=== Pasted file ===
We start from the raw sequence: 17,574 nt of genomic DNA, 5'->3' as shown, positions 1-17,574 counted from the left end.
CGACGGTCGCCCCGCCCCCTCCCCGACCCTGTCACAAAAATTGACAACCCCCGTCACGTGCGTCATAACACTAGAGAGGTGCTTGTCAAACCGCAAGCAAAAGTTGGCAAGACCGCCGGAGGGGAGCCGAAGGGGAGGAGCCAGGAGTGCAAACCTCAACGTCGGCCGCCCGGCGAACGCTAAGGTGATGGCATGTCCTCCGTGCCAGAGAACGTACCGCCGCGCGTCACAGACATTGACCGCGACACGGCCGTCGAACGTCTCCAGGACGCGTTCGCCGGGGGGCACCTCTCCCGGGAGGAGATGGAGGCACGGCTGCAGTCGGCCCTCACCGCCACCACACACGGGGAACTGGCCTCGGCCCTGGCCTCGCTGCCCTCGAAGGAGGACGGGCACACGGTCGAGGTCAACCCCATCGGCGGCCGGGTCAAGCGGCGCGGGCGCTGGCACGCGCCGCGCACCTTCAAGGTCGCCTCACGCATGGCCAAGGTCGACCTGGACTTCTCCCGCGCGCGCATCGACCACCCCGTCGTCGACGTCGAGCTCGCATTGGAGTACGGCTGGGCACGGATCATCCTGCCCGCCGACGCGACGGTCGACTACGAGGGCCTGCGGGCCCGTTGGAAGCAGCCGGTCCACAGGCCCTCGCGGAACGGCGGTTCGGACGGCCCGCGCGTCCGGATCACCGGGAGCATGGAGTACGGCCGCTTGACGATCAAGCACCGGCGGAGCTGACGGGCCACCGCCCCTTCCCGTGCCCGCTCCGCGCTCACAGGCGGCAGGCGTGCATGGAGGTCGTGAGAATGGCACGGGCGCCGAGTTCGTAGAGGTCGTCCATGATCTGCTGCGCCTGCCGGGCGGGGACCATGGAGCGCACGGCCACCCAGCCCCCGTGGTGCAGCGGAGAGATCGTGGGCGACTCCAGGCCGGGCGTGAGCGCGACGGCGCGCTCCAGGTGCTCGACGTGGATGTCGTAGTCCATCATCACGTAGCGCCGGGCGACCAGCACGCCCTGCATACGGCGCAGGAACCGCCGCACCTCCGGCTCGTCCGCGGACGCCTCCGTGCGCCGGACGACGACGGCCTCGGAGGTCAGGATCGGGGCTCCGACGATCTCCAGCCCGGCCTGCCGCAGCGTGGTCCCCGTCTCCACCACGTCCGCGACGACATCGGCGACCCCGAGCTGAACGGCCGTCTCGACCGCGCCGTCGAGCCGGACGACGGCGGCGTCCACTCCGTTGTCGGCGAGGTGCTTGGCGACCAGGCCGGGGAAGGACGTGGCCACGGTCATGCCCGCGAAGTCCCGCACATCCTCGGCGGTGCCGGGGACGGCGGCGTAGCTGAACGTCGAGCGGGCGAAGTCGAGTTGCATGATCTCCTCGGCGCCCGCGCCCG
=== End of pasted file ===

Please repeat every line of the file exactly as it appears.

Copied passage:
We start from the raw sequence: 17,574 nt of genomic DNA, 5'->3' as shown, positions 1-17,574 counted from the left end.
CGACGGTCGCCCCGCCCCCTCCCCGACCCTGTCACAAAAATTGACAACCCCCGTCACGTGCGTCATAACACTAGAGAGGTGCTTGTCAAACCGCAAGCAAAAGTTGGCAAGACCGCCGGAGGGGAGCCGAAGGGGAGGAGCCAGGAGTGCAAACCTCAACGTCGGCCGCCCGGCGAACGCTAAGGTGATGGCATGTCCTCCGTGCCAGAGAACGTACCGCCGCGCGTCACAGACATTGACCGCGACACGGCCGTCGAACGTCTCCAGGACGCGTTCGCCGGGGGGCACCTCTCCCGGGAGGAGATGGAGGCACGGCTGCAGTCGGCCCTCACCGCCACCACACACGGGGAACTGGCCTCGGCCCTGGCCTCGCTGCCCTCGAAGGAGGACGGGCACACGGTCGAGGTCAACCCCATCGGCGGCCGGGTCAAGCGGCGCGGGCGCTGGCACGCGCCGCGCACCTTCAAGGTCGCCTCACGCATGGCCAAGGTCGACCTGGACTTCTCCCGCGCGCGCATCGACCACCCCGTCGTCGACGTCGAGCTCGCATTGGAGTACGGCTGGGCACGGATCATCCTGCCCGCCGACGCGACGGTCGACTACGAGGGCCTGCGGGCCCGTTGGAAGCAGCCGGTCCACAGGCCCTCGCGGAACGGCGGTTCGGACGGCCCGCGCGTCCGGATCACCGGGAGCATGGAGTACGGCCGCTTGACGATCAAGCACCGGCGGAGCTGACGGGCCACCGCCCCTTCCCGTGCCCGCTCCGCGCTCACAGGCGGCAGGCGTGCATGGAGGTCGTGAGAATGGCACGGGCGCCGAGTTCGTAGAGGTCGTCCATGATCTGCTGCGCCTGCCGGGCGGGGACCATGGAGCGCACGGCCACCCAGCCCCCGTGGTGCAGCGGAGAGATCGTGGGCGACTCCAGGCCGGGCGTGAGCGCGACGGCGCGCTCCAGGTGCTCGACGTGGATGTCGTAGTCCATCATCACGTAGCGCCGGGCGACCAGCACGCCCTGCATACGGCGCAGGAACCGCCGCACCTCCGGCTCGTCCGCGGACGCCTCCGTGCGCCGGACGACGACGGCCTCGGAGGTCAGGATCGGGGCTCCGACGATCTCCAGCCCGGCCTGCCGCAGCGTGGTCCCCGTCTCCACCACGTCCGCGACGACATCGGCGACCCCGAGCTGAACGGCCGTCTCGACCGCGCCGTCGAGCCGGACGACGGCGGCGTCCACTCCGTTGTCGGCGAGGTGCTTGGCGACCAGGCCGGGGAAGGACGTGGCCACGGTCATGCCCGCGAAGTCCCGCACATCCTCGGCGGTGCCGGGGACGGCGGCGTAGCTGAACGTCGAGCGGGCGAAGTCGAGTTGCATGATCTCCTCGGCGCCCGCGCCCG